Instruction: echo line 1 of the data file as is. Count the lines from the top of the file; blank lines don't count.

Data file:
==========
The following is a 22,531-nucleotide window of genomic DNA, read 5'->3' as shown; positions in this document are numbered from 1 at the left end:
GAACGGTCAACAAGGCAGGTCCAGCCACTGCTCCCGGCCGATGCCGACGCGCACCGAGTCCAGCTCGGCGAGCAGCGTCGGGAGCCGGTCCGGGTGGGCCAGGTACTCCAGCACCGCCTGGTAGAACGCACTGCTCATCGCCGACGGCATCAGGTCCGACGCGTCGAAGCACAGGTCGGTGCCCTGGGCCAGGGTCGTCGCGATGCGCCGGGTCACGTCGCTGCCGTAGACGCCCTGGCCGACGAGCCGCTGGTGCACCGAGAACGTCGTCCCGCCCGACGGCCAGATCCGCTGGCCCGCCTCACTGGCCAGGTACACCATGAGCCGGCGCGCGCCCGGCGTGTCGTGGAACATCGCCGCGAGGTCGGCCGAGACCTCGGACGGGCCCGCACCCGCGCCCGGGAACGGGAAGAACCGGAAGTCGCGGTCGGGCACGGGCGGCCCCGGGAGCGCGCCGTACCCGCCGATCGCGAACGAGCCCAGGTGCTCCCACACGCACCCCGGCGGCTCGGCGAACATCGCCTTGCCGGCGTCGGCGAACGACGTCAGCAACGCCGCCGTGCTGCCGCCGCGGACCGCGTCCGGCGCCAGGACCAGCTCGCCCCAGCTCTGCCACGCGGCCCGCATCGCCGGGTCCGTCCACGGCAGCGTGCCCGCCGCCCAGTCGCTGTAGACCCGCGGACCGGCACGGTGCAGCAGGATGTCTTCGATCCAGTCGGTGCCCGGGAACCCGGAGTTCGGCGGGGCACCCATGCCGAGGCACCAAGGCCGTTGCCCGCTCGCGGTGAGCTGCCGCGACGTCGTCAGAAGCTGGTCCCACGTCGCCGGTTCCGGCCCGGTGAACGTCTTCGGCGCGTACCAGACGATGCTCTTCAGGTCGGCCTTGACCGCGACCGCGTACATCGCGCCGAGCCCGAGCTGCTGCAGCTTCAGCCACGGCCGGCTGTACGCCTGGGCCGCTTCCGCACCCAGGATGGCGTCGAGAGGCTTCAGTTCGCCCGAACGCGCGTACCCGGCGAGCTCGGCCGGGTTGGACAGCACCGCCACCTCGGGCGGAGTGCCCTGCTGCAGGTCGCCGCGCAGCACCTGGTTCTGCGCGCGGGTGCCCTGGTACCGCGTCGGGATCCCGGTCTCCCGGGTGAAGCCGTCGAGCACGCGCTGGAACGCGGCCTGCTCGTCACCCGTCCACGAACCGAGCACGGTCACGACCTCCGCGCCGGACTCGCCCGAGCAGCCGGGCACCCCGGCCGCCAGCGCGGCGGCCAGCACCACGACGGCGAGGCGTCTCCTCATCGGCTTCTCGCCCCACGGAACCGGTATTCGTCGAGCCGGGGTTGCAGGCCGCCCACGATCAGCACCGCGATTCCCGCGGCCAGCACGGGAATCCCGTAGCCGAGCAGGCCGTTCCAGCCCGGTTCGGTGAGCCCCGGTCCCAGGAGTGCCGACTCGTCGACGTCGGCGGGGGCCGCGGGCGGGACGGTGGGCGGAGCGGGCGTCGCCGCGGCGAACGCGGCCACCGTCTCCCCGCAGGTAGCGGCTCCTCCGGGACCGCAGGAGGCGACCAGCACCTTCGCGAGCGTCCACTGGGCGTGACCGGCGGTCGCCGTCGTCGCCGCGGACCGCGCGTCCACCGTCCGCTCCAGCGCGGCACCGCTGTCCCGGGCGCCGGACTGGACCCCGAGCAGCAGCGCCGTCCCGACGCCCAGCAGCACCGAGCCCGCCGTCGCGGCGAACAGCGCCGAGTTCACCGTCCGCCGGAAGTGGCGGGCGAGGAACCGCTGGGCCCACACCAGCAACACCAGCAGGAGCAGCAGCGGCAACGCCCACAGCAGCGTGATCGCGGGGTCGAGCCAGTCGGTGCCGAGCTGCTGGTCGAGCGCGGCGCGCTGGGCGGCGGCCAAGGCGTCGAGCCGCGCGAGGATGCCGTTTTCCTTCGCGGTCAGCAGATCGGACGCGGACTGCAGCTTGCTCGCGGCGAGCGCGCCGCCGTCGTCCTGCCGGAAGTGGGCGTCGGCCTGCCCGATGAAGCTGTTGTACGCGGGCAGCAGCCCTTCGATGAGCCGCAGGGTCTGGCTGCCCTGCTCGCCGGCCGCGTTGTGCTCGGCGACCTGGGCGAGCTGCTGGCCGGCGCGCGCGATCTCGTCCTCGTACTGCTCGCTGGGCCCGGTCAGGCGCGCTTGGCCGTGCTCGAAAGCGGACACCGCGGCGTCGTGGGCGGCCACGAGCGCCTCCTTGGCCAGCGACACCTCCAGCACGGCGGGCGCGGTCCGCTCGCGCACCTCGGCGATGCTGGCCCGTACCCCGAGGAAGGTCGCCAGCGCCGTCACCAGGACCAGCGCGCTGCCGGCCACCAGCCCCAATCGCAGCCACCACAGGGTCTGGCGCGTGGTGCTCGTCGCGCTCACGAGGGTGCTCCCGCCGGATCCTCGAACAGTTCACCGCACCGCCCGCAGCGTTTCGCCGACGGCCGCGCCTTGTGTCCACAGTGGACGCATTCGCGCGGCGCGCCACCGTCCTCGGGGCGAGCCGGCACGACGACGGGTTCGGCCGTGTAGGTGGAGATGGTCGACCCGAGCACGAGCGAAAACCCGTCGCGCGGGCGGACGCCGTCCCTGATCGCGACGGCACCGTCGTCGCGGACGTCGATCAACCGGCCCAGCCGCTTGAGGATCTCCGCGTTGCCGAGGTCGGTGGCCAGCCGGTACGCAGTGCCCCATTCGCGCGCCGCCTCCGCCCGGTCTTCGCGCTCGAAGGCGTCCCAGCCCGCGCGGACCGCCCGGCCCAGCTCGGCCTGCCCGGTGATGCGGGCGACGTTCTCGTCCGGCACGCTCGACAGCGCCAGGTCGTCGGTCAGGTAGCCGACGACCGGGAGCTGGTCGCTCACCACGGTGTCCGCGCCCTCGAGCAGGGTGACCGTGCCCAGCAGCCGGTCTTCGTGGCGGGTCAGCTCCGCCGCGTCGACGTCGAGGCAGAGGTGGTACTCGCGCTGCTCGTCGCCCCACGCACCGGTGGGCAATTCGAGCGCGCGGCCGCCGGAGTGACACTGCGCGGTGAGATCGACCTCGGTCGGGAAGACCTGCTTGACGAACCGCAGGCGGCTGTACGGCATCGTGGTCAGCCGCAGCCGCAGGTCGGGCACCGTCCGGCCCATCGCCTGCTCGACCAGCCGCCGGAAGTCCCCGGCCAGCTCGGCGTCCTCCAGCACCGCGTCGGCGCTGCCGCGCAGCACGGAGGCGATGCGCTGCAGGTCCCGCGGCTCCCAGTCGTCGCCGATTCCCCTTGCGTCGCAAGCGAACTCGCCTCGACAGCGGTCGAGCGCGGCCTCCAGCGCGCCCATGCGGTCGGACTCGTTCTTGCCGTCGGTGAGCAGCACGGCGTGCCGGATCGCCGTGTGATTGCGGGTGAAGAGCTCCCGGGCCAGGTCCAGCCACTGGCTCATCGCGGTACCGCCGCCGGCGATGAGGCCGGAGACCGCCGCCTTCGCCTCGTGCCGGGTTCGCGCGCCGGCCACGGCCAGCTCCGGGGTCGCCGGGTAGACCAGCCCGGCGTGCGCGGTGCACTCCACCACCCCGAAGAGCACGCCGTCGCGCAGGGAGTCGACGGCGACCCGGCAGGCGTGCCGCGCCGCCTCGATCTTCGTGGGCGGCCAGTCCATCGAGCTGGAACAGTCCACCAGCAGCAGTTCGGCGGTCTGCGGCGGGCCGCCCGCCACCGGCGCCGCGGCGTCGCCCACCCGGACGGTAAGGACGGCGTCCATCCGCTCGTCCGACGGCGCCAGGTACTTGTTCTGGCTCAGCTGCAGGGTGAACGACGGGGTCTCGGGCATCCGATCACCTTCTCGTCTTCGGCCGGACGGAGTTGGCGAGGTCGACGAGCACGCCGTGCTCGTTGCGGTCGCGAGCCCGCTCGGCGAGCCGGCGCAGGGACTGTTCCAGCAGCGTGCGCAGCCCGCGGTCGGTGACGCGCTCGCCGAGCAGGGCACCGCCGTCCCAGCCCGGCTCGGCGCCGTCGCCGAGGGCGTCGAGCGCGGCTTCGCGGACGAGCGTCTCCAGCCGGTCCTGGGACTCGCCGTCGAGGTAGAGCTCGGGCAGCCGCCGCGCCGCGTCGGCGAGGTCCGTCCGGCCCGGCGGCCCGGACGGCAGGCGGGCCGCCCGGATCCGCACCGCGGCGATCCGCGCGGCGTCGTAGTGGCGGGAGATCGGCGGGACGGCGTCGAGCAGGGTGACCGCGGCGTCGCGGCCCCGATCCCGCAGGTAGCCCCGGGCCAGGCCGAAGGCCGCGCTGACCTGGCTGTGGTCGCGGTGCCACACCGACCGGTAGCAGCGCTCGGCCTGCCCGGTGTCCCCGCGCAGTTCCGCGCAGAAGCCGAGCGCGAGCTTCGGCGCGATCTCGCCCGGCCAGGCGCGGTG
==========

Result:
The following is a 22,531-nucleotide window of genomic DNA, read 5'->3' as shown; positions in this document are numbered from 1 at the left end: